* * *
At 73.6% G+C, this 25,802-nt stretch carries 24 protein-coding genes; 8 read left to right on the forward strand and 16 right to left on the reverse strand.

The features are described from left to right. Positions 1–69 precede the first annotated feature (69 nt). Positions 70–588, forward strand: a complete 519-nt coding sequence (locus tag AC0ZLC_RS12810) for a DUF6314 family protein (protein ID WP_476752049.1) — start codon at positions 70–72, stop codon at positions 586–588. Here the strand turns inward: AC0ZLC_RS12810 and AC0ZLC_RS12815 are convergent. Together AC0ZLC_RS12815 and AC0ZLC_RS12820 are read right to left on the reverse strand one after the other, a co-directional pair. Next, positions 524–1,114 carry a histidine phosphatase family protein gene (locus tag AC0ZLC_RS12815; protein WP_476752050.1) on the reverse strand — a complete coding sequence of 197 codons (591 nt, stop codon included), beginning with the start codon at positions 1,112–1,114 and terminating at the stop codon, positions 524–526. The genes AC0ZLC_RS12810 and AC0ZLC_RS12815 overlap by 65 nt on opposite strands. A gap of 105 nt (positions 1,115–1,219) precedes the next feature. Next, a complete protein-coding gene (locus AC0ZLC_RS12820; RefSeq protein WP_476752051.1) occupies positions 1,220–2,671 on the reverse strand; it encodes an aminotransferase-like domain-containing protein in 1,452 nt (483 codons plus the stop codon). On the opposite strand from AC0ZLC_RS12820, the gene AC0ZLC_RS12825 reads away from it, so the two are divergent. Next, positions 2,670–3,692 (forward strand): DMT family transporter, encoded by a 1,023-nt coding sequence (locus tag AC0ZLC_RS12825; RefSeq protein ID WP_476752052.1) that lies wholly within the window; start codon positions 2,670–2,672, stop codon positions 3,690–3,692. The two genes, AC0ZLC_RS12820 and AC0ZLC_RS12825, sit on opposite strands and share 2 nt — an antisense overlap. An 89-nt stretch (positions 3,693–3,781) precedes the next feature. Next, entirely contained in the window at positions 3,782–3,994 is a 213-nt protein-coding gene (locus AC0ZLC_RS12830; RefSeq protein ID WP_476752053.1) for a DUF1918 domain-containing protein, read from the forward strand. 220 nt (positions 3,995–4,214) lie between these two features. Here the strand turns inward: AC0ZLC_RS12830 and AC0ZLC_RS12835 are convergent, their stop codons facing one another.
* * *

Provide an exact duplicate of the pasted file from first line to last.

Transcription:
At 73.6% G+C, this 25,802-nt stretch carries 24 protein-coding genes; 8 read left to right on the forward strand and 16 right to left on the reverse strand.

The features are described from left to right. Positions 1–69 precede the first annotated feature (69 nt). Positions 70–588, forward strand: a complete 519-nt coding sequence (locus tag AC0ZLC_RS12810) for a DUF6314 family protein (protein ID WP_476752049.1) — start codon at positions 70–72, stop codon at positions 586–588. Here the strand turns inward: AC0ZLC_RS12810 and AC0ZLC_RS12815 are convergent. Together AC0ZLC_RS12815 and AC0ZLC_RS12820 are read right to left on the reverse strand one after the other, a co-directional pair. Next, positions 524–1,114 carry a histidine phosphatase family protein gene (locus tag AC0ZLC_RS12815; protein WP_476752050.1) on the reverse strand — a complete coding sequence of 197 codons (591 nt, stop codon included), beginning with the start codon at positions 1,112–1,114 and terminating at the stop codon, positions 524–526. The genes AC0ZLC_RS12810 and AC0ZLC_RS12815 overlap by 65 nt on opposite strands. A gap of 105 nt (positions 1,115–1,219) precedes the next feature. Next, a complete protein-coding gene (locus AC0ZLC_RS12820; RefSeq protein WP_476752051.1) occupies positions 1,220–2,671 on the reverse strand; it encodes an aminotransferase-like domain-containing protein in 1,452 nt (483 codons plus the stop codon). On the opposite strand from AC0ZLC_RS12820, the gene AC0ZLC_RS12825 reads away from it, so the two are divergent. Next, positions 2,670–3,692 (forward strand): DMT family transporter, encoded by a 1,023-nt coding sequence (locus tag AC0ZLC_RS12825; RefSeq protein ID WP_476752052.1) that lies wholly within the window; start codon positions 2,670–2,672, stop codon positions 3,690–3,692. The two genes, AC0ZLC_RS12820 and AC0ZLC_RS12825, sit on opposite strands and share 2 nt — an antisense overlap. An 89-nt stretch (positions 3,693–3,781) precedes the next feature. Next, entirely contained in the window at positions 3,782–3,994 is a 213-nt protein-coding gene (locus AC0ZLC_RS12830; RefSeq protein ID WP_476752053.1) for a DUF1918 domain-containing protein, read from the forward strand. 220 nt (positions 3,995–4,214) lie between these two features. Here the strand turns inward: AC0ZLC_RS12830 and AC0ZLC_RS12835 are convergent, their stop codons facing one another.